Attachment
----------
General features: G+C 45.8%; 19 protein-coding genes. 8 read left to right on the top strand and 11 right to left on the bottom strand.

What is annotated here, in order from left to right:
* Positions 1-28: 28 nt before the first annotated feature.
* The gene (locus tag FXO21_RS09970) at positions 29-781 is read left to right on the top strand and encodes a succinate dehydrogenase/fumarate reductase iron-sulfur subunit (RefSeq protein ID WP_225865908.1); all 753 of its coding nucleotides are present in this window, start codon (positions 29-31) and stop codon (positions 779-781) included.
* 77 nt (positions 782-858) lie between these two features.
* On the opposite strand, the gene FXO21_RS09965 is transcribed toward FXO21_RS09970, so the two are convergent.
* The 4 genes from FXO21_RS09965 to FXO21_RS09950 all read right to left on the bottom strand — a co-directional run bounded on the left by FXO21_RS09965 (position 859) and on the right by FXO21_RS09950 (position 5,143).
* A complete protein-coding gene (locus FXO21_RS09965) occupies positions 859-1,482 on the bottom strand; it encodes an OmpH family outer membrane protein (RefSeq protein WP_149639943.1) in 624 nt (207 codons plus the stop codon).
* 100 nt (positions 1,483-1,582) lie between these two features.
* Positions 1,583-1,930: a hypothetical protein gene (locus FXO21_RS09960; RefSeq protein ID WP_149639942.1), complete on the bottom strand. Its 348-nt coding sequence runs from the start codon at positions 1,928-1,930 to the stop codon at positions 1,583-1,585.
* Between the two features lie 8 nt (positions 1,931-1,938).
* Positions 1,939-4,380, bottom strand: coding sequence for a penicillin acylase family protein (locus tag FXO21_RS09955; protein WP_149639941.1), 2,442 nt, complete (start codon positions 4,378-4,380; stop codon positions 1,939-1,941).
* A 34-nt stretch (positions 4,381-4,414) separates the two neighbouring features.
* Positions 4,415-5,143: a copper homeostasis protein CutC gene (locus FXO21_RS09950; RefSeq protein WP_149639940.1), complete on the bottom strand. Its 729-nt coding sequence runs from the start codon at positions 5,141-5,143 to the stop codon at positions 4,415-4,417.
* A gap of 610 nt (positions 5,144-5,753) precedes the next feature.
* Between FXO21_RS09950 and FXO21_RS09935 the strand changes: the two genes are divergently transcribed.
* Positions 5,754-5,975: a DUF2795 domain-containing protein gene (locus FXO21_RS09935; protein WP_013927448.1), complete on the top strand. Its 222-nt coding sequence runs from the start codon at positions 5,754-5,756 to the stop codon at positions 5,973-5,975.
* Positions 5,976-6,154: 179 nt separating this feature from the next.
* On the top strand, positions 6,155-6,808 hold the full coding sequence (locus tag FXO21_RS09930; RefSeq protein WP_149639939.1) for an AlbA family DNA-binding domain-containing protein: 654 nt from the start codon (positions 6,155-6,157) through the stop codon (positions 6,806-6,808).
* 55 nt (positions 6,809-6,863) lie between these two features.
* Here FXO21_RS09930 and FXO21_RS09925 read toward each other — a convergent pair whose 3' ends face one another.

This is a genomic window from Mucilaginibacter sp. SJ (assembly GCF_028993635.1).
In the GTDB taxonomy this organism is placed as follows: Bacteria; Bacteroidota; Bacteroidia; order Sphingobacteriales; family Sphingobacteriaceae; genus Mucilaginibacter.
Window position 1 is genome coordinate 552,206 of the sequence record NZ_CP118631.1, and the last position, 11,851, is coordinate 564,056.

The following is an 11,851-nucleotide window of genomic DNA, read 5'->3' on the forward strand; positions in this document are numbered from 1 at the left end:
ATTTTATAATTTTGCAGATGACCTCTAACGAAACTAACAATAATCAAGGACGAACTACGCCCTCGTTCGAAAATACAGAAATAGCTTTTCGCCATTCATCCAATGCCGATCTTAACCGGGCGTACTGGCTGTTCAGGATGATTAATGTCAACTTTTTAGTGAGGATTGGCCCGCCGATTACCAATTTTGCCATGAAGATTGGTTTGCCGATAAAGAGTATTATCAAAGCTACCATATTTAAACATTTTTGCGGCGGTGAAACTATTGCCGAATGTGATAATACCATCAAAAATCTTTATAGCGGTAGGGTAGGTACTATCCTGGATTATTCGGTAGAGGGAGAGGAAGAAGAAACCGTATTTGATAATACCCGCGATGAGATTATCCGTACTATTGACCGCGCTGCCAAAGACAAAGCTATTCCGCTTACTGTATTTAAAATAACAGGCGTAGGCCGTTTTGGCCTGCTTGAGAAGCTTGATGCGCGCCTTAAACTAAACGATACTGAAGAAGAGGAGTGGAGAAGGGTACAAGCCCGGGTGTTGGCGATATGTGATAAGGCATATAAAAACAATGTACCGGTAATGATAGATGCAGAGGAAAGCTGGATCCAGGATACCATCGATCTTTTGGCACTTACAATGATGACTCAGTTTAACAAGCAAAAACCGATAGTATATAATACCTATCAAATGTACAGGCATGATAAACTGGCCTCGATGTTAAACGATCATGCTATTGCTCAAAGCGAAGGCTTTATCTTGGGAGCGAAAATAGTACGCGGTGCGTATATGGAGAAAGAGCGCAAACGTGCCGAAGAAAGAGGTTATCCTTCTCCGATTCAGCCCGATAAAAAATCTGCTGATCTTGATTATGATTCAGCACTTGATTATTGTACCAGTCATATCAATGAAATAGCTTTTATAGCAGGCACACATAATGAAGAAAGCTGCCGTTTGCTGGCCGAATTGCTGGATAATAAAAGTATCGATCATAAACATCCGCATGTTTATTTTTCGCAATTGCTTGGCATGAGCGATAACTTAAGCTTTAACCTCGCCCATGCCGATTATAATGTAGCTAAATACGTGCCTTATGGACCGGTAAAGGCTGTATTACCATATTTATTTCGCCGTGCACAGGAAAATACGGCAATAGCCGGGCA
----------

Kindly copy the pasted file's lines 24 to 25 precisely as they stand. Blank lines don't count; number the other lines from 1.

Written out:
Window position 1 is genome coordinate 552,206 of the sequence record NZ_CP118631.1, and the last position, 11,851, is coordinate 564,056.

The following is an 11,851-nucleotide window of genomic DNA, read 5'->3' on the forward strand; positions in this document are numbered from 1 at the left end: